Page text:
Surveying manufacturing's role in the U.S. economy
Last week, Atlanta Fed President Dennis Lockhart delivered a speech on U.S. manufacturing to the Knoxville Economics Club. In the speech, he discussed the manufacturing sector's role in the economic recovery. Among the points President Lockhart made were the following:
|•||Part of the economic recovery is attributable to the relatively strong rebound in manufacturing production and employment from the depth of the recession. In 2010, both production and manufacturing employment outpaced growth in the rest of the economy.|
|•||Increased demand for U.S. manufactured goods abroad is also acting as a shot in the arm for the sector. Last year, the net exports component of the gross domestic product (GDP) formula made its largest contribution to GDP growth since World War II.|
President Lockhart also addressed some growing concerns regarding the U.S. manufacturing sector but, to paraphrase a line from Twain, Lockhart said that in his opinion, rumors of the death of U.S. manufacturing have been greatly exaggerated.
Below are some additional insights regarding the concerns President Lockhart addressed as well as some information about manufacturing in the Sixth District.
|Concern:||Manufacturing is a decreasing source of employment in the United States.|
|Response:||Not even the most optimistic analyst could refute that manufacturing represents a gradually decreasing share of employment in the United States. This decrease has been a long-term trend since the 1950s. Chart 1 shows the share of all U.S. jobs accounted for by the manufacturing sector. In the 1950s, one in three employed Americans worked in the manufacturing sector. That figure today is now down to less than one in ten. Why? Much of the answer lies in the greatly increased productivity of manufacturing firms since the 1950s. Gains in per-worker output in manufacturing have greatly exceeded those in the overall business sector just about every year data have been collected for this series.|
|Concern:||The United States doesn't actually make anything anymore.|
|Response:||Oh yes, we do. Manufacturing output represents 11 percent to 12 percent of the U.S. economy in terms of real GDP. This share has remained constant for several decades. Manufacturing output's share of nominal GDP is ticking down over time because the relative prices of things we make get cheaper over time as we make them more efficiently. Adjusting for the relative change in price, we see the manufacturing sector's output has remained a critical piece of the U.S. economy.|
What we make has changed, though, and the overall health of manufacturing depends heavily on the type of manufacturing in question. Take a look at the Federal Reserve Board's indexes for the production of three industries: apparel and leather goods, computers and electronic products, and fabricated metals (see chart 3). This chart tells quite a story. We're making more than we used to of some things (computers/electronics), and less than we used to of other things (apparel/leather goods). Some manufacturing industries feel the effects of the business cycle but haven't changed that much over time at all (fabricated metals, for example).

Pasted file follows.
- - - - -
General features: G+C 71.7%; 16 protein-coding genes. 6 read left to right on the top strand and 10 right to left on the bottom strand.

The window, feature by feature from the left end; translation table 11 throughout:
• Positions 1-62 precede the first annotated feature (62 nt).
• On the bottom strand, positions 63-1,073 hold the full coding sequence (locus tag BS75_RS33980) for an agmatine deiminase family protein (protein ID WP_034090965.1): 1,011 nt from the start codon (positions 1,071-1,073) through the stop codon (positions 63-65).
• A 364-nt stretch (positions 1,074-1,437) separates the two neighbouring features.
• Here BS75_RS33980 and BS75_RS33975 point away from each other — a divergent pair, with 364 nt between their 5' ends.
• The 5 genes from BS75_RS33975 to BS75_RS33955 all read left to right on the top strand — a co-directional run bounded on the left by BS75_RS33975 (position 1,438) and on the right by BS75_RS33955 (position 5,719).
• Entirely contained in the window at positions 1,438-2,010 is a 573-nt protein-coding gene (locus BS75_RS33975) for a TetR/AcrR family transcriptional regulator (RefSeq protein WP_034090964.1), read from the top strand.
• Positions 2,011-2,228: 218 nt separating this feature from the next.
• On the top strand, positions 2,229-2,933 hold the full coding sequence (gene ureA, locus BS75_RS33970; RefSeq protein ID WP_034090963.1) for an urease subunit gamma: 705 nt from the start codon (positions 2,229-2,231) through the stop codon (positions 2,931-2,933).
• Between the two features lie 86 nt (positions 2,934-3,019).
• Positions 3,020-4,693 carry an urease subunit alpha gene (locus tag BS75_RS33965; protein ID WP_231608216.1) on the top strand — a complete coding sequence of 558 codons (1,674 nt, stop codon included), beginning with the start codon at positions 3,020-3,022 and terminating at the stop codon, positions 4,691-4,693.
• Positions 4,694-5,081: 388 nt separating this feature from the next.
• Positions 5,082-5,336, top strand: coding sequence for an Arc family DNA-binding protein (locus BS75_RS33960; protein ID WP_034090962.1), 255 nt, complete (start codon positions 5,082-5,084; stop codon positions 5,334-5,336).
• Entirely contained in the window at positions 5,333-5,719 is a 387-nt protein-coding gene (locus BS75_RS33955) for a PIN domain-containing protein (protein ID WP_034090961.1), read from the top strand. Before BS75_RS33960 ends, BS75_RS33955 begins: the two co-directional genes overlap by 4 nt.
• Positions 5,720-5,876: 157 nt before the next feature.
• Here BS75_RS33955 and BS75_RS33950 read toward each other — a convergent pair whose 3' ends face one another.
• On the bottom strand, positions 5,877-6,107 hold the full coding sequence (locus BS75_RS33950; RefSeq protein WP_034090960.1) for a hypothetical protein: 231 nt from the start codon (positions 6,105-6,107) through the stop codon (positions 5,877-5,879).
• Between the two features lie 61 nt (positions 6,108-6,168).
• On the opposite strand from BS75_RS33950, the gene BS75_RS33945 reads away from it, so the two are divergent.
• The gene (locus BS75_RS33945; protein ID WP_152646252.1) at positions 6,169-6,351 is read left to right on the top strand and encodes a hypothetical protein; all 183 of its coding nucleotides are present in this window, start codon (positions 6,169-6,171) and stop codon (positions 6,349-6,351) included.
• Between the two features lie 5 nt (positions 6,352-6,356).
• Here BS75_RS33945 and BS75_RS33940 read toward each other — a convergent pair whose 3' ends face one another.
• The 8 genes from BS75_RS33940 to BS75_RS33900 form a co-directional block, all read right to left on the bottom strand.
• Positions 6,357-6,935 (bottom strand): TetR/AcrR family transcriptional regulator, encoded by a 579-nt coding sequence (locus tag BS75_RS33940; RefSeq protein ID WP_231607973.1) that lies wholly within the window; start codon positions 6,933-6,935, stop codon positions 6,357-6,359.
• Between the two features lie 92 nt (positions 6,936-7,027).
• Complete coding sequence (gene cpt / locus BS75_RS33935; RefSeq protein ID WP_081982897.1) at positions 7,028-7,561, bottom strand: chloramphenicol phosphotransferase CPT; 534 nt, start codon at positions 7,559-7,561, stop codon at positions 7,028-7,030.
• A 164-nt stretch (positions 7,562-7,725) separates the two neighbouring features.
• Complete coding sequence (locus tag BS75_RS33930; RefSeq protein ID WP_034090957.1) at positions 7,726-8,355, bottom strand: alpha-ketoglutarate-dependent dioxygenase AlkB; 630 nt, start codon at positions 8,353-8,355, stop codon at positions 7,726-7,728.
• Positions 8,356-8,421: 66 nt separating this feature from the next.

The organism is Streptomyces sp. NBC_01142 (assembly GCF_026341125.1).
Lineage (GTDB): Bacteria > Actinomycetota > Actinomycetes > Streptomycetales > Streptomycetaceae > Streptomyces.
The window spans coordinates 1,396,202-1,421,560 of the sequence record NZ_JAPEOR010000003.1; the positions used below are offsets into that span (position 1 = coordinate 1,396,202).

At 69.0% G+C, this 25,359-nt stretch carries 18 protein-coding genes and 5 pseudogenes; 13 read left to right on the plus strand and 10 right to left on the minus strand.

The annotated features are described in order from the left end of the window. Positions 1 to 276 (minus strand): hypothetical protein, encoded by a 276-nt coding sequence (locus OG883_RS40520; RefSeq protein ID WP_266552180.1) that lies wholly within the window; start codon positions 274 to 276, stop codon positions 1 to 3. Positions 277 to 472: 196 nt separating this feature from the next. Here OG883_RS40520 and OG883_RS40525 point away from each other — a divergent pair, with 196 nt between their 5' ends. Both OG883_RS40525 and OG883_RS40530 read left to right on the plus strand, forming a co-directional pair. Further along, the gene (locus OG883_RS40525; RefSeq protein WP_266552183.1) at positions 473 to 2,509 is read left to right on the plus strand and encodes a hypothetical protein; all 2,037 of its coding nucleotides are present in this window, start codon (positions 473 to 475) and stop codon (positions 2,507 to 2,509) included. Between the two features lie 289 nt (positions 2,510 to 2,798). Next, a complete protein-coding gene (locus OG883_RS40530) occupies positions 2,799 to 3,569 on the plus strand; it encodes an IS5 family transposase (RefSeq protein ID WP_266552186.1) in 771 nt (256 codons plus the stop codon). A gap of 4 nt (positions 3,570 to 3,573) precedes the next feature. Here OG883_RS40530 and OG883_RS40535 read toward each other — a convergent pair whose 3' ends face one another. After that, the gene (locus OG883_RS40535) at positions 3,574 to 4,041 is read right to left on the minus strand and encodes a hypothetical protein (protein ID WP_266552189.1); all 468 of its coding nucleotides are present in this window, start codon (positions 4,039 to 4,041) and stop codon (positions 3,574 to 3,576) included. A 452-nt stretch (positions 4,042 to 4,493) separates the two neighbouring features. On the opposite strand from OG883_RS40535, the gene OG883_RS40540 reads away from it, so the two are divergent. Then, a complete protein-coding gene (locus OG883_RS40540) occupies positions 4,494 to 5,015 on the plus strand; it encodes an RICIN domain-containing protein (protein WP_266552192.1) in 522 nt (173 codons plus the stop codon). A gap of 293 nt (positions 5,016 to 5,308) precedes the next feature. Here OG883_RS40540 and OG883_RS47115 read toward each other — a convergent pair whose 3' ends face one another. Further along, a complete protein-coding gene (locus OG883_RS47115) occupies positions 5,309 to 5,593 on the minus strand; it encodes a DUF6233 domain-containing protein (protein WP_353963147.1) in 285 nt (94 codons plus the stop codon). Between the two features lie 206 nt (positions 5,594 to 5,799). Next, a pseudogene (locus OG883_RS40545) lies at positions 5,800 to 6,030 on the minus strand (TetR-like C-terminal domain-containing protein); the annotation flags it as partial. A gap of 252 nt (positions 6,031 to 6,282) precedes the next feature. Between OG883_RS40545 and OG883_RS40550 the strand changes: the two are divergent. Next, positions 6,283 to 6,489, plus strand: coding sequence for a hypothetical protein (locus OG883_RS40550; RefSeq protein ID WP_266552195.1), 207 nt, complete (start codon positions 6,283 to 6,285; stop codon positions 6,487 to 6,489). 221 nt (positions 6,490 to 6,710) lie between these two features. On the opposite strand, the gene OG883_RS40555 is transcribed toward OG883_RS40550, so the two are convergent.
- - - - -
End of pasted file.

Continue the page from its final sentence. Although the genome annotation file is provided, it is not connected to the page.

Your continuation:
|Concern:||Chinese manufacturing is putting U.S. factories out of business.|
|Response:||While China is definitely growing rapidly and increasing its share of global manufacturing output in the process (see chart 4), the United States remains the largest manufacturing country in the world, providing about 20 percent of the entire world's manufactured goods. We're not, however, the world's largest exporter of manufactured goods. China takes the cake there, followed by Germany. (The United States is third, though our exports of services are often understated, as discussed in this article from The Economist.) Recent efforts have been made to form a more modern and comprehensive export strategy. So the United States does export goods. In fact, the US-China Business Council recently announced that the state of Georgia alone exported more than $2.4 billion in goods and services to China last year. Also, from 1999 to 2010, U.S. sales to China grew by 468 percent.|
Back in the Sixth District…
Some fresh regional manufacturing data also came out last week: our friends at the Kennesaw State University Econometrics Center released the March Southeast Purchasing Managers Index (PMI) report. The Southeast's manufacturing sector is roughly on par with that of the nation as a whole. New orders, production, employment, and inventories all reportedly expanded for Southeast manufacturers over the month of March (see chart 5), but growth in new orders and production cooled off a bit (down 3.9 index points and 1.6 index points, respectively). Relatively small declines in the PMI like the one for March (down by 0.4 index points) are not troubling signals, as long as the index hovers above 50 points, the index's benchmark for growth. Overall, the Southeast PMI, like the national PMI, remains at elevated levels. March's Southeast PMI was 64.4.
By Mark Carter
an analyst in the Atlanta Fed research department
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